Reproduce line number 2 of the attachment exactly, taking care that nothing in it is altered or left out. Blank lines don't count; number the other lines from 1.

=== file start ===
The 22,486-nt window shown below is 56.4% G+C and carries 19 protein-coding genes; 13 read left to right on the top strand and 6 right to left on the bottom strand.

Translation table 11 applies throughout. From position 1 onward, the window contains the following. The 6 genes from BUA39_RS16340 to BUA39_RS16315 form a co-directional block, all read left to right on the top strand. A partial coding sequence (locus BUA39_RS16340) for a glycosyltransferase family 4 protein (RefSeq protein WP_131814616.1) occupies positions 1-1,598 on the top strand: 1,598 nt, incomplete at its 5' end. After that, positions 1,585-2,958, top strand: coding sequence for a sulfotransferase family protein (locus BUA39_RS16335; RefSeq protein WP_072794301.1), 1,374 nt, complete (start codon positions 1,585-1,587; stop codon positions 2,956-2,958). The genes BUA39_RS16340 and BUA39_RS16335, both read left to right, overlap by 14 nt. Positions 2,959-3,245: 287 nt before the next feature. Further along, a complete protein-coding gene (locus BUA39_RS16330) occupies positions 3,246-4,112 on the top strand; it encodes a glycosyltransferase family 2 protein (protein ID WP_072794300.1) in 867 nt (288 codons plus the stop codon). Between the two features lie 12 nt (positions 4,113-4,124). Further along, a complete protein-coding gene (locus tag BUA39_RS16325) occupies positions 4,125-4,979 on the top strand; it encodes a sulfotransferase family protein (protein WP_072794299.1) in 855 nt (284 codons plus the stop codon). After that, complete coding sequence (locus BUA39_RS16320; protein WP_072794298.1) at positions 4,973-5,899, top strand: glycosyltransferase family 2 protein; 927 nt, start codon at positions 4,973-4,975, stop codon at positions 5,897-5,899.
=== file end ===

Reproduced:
Translation table 11 applies throughout. From position 1 onward, the window contains the following. The 6 genes from BUA39_RS16340 to BUA39_RS16315 form a co-directional block, all read left to right on the top strand. A partial coding sequence (locus BUA39_RS16340) for a glycosyltransferase family 4 protein (RefSeq protein WP_131814616.1) occupies positions 1-1,598 on the top strand: 1,598 nt, incomplete at its 5' end. After that, positions 1,585-2,958, top strand: coding sequence for a sulfotransferase family protein (locus BUA39_RS16335; RefSeq protein WP_072794301.1), 1,374 nt, complete (start codon positions 1,585-1,587; stop codon positions 2,956-2,958). The genes BUA39_RS16340 and BUA39_RS16335, both read left to right, overlap by 14 nt. Positions 2,959-3,245: 287 nt before the next feature. Further along, a complete protein-coding gene (locus BUA39_RS16330) occupies positions 3,246-4,112 on the top strand; it encodes a glycosyltransferase family 2 protein (protein ID WP_072794300.1) in 867 nt (288 codons plus the stop codon). Between the two features lie 12 nt (positions 4,113-4,124). Further along, a complete protein-coding gene (locus tag BUA39_RS16325) occupies positions 4,125-4,979 on the top strand; it encodes a sulfotransferase family protein (protein WP_072794299.1) in 855 nt (284 codons plus the stop codon). After that, complete coding sequence (locus BUA39_RS16320; protein WP_072794298.1) at positions 4,973-5,899, top strand: glycosyltransferase family 2 protein; 927 nt, start codon at positions 4,973-4,975, stop codon at positions 5,897-5,899.